Sports retail suffering? Think again

Sports goods are not cheap but it wouldn’t appear to put off consumers.

Many of the world’s leading sports brands recently announced their annual results for the financial year ending June 2014.

In a world that is still slowly recovering from the 2008/9 recession, it is remarkable to see how many of the well-known sports brands increased their revenue and sales (although not always profits) over the period July 2013 to June 2014.  Sports goods are not cheap but it wouldn’t appear to put off consumers.

It could of course be argued that a lot of the growth in global revenue and sales is driven by marketing campaigns around major sport events, and to a degree that is true.  The FIFA World Cup in Brazil earlier this year, as well as the cricket and rugby World Cups looming in 2015, necessitate mega-promotions around the world.

Nevertheless, the results are generally speaking not what one would have expected.

Here are some of the notable achievements:

• Despite a profit warning from the Adidas group last month following the drop in golf sales in North America, the German giants still increased revenues and sales by 10% in all their operating regions across the world.  In Europe alone it increased revenue by 14% despite fears of political instability in Russia, one of the company’s biggest markets.  However, the most remarkable thing about these results is that it was achieved despite an income decline of 18% from its golf subsidiary, Taylor-Made.  (The golf market, incidentally, is weakening around the world because of declining recreational sport participation.  Experts believe that cycling has done the damage.)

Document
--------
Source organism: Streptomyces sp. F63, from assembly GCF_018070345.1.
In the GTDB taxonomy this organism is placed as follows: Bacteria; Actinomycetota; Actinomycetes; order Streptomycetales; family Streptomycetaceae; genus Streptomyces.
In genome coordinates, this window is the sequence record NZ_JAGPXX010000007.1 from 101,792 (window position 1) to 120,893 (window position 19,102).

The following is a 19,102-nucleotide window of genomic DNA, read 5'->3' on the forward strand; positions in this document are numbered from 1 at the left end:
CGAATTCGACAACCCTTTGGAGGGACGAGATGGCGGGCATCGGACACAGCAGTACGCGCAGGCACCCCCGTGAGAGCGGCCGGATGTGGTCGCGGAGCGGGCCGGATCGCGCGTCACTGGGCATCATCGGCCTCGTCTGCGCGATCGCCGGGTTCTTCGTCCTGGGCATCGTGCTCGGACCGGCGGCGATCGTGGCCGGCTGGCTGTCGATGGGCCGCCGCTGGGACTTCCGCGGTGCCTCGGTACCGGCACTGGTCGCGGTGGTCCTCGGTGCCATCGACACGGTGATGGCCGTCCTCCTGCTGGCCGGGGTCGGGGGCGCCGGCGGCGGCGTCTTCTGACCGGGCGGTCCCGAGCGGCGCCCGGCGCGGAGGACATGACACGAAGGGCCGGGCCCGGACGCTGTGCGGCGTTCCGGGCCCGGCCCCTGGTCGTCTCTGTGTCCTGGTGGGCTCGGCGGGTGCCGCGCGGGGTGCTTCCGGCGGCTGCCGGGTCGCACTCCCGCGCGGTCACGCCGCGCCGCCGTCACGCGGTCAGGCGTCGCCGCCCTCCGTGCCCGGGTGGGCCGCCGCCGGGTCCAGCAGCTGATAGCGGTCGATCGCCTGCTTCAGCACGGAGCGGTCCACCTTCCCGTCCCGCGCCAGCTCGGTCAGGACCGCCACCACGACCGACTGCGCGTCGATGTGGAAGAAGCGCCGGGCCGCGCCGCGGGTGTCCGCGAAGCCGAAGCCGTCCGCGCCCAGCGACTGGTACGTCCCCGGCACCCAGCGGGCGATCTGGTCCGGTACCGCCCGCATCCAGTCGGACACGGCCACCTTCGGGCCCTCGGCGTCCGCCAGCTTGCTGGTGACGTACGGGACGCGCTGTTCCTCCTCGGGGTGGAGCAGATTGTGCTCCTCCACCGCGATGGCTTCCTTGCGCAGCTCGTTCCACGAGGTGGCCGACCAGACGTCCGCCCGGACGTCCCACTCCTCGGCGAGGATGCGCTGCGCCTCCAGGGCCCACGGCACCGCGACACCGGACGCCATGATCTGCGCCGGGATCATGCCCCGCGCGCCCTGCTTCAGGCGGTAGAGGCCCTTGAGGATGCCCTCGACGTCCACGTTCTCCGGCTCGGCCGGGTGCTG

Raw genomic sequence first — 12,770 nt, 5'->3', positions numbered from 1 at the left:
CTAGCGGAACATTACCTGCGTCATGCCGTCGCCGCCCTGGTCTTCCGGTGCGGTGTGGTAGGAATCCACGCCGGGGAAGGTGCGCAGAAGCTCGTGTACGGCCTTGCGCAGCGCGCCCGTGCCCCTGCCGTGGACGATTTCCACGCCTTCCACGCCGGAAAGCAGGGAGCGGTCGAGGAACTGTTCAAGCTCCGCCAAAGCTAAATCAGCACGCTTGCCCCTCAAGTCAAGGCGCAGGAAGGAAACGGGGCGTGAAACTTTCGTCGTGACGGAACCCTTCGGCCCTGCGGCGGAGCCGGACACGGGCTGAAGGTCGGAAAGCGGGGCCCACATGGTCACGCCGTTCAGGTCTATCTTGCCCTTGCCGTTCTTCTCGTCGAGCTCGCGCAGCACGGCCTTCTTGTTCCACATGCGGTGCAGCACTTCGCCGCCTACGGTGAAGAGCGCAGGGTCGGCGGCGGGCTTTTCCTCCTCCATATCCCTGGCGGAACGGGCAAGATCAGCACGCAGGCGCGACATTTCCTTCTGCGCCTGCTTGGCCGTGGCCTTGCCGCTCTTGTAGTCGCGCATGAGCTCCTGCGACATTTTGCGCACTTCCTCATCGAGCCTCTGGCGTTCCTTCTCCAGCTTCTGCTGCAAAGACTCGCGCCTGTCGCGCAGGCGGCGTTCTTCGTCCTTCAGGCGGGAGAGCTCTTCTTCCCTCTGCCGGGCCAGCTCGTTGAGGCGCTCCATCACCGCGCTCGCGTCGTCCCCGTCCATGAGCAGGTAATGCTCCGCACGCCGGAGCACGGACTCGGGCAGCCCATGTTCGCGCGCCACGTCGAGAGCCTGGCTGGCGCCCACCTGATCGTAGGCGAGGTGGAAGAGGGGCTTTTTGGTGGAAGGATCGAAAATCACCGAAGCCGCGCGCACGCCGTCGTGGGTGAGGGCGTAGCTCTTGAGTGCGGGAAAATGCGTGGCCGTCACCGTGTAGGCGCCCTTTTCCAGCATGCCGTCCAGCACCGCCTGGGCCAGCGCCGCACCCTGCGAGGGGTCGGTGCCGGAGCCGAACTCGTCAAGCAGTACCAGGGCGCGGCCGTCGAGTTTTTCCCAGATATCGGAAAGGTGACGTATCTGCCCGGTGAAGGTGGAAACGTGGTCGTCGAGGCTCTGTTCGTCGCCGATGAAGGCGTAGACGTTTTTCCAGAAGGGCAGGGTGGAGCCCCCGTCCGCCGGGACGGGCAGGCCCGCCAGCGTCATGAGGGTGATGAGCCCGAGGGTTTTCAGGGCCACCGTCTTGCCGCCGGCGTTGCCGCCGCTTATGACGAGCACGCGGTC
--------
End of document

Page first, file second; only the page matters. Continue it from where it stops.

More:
• Reebok increased sales by 9% as a result of the growth in the fitness training market.

• The Chinese-based Mizuno company increased their footwear sales by 8,6% and their apparel sales by 0,3%.  However, the company’s operating profits were down a whopping 20,1% because of “increased marketing expenses”.  One wonders what the losses would’ve been if it weren’t for the good sales results..?

• Swiss-based Black Diamond, the world’s leading manufacturer of climbing, skiing and hiking equipment, grew their sales (predominantly as one would expect in Europe and North America) by 18%.

• Amer Sports is headquartered in the Finnish capital Helsinki.  The company’s brands include Salomon (footwear and hiking equipment & apparel), Wilson (one of the world’s leading racket sports brands), Mavic (bicycle components), Suunto (sports watches and heart rate monitors) and Precor(gym equipment).   All brands showed double-digit sales except Wilson, dragging the group’s overall sales growth down to 4%.

• The Pentland Group, owners of the Canterbury, Speedo, Mitre, Lacoste and Ellesse brands, grew their overall sales revenue by 10%.  Speedo was the main contributor to this growth, with some of its ranges growing by as much as 39%.  The group expects the sales momentum to be maintained over the next two financial years through Canterbury’s major involvement in the 2015 Rugby World Cup.

• Wolverine World Wide is based in America and owns the well-known running brand Saucony.  Overall the group’s sales revenue grew by 4,4%, mainly on the back of what it called “double digit income gains” in, among other places, Africa.

(Source: Sports Trader, September 2014)

Francois Brink

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